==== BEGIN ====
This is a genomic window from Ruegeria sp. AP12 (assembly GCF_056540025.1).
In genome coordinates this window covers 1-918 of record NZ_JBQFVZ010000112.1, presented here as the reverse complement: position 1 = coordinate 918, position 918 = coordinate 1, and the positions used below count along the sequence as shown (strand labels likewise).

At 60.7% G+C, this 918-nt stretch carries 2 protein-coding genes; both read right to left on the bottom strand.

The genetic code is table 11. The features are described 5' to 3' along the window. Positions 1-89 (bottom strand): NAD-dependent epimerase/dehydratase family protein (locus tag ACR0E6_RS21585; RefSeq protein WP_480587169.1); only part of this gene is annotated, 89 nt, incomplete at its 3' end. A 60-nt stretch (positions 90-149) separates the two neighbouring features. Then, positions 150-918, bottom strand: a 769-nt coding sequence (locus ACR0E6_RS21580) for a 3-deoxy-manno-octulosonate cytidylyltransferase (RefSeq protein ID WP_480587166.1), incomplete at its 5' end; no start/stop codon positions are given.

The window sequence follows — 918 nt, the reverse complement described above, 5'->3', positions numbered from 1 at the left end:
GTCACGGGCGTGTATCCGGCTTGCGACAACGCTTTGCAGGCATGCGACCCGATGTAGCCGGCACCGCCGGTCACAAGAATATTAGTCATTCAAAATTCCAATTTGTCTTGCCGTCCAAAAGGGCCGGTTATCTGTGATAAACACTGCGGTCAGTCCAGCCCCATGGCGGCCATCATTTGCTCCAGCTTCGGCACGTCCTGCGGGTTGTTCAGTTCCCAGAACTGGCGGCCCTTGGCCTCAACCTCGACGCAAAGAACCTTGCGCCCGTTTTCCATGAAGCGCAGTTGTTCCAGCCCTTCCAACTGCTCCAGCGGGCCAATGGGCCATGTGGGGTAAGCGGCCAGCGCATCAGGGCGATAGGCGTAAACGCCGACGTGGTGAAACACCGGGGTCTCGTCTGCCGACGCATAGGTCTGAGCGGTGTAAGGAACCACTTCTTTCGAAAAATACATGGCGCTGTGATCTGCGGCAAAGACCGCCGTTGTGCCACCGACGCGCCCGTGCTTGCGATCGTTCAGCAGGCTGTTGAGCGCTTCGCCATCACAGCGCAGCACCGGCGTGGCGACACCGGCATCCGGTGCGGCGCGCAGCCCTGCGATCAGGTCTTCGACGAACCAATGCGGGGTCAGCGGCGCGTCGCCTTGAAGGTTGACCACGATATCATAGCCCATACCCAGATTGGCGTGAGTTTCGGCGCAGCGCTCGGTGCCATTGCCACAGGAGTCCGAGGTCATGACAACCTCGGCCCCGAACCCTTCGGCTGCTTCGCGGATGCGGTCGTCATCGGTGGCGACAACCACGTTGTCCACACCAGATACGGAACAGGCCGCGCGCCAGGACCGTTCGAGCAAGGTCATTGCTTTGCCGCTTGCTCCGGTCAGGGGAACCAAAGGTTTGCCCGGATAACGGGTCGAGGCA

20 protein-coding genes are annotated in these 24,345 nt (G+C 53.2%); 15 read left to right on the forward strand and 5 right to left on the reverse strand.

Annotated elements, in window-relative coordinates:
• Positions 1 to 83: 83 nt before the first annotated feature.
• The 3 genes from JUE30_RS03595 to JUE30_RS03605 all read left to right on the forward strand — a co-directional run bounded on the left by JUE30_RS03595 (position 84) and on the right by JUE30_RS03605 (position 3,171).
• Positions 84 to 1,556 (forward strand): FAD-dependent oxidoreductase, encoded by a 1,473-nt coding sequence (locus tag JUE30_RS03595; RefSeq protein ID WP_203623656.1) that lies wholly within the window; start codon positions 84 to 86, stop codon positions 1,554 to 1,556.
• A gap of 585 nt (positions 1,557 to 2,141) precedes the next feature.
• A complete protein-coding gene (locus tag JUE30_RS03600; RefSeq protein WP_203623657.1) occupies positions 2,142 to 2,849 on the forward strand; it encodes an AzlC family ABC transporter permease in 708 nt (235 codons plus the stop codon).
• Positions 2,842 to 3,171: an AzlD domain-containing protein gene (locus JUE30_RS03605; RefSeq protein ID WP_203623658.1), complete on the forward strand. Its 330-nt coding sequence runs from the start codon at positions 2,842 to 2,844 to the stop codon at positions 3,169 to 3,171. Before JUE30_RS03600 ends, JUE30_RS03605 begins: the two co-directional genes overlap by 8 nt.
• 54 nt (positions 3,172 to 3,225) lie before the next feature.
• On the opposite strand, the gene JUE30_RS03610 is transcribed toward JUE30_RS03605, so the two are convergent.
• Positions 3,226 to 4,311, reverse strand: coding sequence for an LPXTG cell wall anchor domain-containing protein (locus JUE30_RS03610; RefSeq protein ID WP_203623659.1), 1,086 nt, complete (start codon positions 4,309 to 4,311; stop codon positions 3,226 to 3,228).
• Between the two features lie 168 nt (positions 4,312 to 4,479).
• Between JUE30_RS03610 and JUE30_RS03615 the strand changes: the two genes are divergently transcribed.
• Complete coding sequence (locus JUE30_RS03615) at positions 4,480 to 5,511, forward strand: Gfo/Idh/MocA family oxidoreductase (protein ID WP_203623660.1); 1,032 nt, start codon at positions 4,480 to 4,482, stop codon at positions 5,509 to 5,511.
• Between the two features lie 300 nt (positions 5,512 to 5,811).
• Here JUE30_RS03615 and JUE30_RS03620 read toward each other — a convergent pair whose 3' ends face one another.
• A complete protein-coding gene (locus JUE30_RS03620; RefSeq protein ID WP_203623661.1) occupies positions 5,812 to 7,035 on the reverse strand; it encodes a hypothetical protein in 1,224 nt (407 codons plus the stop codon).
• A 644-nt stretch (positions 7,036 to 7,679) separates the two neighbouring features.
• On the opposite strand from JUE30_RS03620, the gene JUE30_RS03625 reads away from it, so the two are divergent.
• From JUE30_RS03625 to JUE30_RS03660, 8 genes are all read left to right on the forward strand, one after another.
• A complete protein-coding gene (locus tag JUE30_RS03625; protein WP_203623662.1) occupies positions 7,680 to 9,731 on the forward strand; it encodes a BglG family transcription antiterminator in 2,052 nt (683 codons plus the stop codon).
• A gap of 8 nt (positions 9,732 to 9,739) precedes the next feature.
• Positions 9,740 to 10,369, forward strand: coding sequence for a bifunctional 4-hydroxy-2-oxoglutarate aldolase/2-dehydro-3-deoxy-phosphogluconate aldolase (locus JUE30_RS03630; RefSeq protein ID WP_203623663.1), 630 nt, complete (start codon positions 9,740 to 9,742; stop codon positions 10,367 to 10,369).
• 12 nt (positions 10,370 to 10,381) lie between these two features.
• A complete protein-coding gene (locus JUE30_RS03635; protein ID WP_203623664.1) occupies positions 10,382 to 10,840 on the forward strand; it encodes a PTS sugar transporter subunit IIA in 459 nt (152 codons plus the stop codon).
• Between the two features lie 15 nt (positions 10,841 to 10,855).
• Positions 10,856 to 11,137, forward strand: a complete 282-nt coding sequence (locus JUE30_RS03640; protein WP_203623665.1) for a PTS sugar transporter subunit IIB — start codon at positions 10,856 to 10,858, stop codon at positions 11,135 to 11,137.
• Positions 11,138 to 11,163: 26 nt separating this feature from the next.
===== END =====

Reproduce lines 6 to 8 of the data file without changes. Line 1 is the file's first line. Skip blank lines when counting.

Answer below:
GTCACGGGCGTGTATCCGGCTTGCGACAACGCTTTGCAGGCATGCGACCCGATGTAGCCGGCACCGCCGGTCACAAGAATATTAGTCATTCAAAATTCCAATTTGTCTTGCCGTCCAAAAGGGCCGGTTATCTGTGATAAACACTGCGGTCAGTCCAGCCCCATGGCGGCCATCATTTGCTCCAGCTTCGGCACGTCCTGCGGGTTGTTCAGTTCCCAGAACTGGCGGCCCTTGGCCTCAACCTCGACGCAAAGAACCTTGCGCCCGTTTTCCATGAAGCGCAGTTGTTCCAGCCCTTCCAACTGCTCCAGCGGGCCAATGGGCCATGTGGGGTAAGCGGCCAGCGCATCAGGGCGATAGGCGTAAACGCCGACGTGGTGAAACACCGGGGTCTCGTCTGCCGACGCATAGGTCTGAGCGGTGTAAGGAACCACTTCTTTCGAAAAATACATGGCGCTGTGATCTGCGGCAAAGACCGCCGTTGTGCCACCGACGCGCCCGTGCTTGCGATCGTTCAGCAGGCTGTTGAGCGCTTCGCCATCACAGCGCAGCACCGGCGTGGCGACACCGGCATCCGGTGCGGCGCGCAGCCCTGCGATCAGGTCTTCGACGAACCAATGCGGGGTCAGCGGCGCGTCGCCTTGAAGGTTGACCACGATATCATAGCCCATACCCAGATTGGCGTGAGTTTCGGCGCAGCGCTCGGTGCCATTGCCACAGGAGTCCGAGGTCATGACAACCTCGGCCCCGAACCCTTCGGCTGCTTCGCGGATGCGGTCGTCATCGGTGGCGACAACCACGTTGTCCACACCAGATACGGAACAGGCCGCGCGCCAGGACCGTTCGAGCAAGGTCATTGCTTTGCCGCTTGCTCCGGTCAGGGGAACCAAAGGTTTGCCCGGATAACGGGTCGAGGCA

20 protein-coding genes are annotated in these 24,345 nt (G+C 53.2%); 15 read left to right on the forward strand and 5 right to left on the reverse strand.

Annotated elements, in window-relative coordinates: